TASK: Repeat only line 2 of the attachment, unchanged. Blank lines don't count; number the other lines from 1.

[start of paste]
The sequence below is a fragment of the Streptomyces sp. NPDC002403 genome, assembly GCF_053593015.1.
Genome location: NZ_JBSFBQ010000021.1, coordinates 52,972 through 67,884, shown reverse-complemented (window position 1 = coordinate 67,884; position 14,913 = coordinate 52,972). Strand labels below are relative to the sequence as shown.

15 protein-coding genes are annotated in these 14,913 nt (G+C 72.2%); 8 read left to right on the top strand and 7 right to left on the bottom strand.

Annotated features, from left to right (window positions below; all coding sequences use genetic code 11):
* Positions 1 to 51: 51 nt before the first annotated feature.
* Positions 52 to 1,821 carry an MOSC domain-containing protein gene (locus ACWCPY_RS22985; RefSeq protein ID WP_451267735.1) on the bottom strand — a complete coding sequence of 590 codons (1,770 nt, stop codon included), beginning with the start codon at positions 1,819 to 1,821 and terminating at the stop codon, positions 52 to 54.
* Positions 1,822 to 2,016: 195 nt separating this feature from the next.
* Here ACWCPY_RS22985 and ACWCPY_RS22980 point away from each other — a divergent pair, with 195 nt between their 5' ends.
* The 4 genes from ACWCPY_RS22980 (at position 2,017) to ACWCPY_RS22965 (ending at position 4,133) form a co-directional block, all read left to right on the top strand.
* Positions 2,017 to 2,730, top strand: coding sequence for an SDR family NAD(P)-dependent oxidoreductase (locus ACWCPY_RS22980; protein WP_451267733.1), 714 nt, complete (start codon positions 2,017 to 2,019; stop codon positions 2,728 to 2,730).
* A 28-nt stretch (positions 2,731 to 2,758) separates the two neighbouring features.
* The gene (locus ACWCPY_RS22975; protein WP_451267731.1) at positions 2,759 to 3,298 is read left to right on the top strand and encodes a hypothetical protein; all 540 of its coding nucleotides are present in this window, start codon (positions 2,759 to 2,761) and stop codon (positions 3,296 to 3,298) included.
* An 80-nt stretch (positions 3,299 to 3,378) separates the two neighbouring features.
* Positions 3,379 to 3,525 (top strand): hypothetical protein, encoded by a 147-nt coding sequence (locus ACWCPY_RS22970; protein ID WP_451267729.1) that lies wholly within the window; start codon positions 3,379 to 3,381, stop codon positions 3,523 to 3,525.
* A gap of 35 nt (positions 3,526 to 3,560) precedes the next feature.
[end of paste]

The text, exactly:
Genome location: NZ_JBSFBQ010000021.1, coordinates 52,972 through 67,884, shown reverse-complemented (window position 1 = coordinate 67,884; position 14,913 = coordinate 52,972). Strand labels below are relative to the sequence as shown.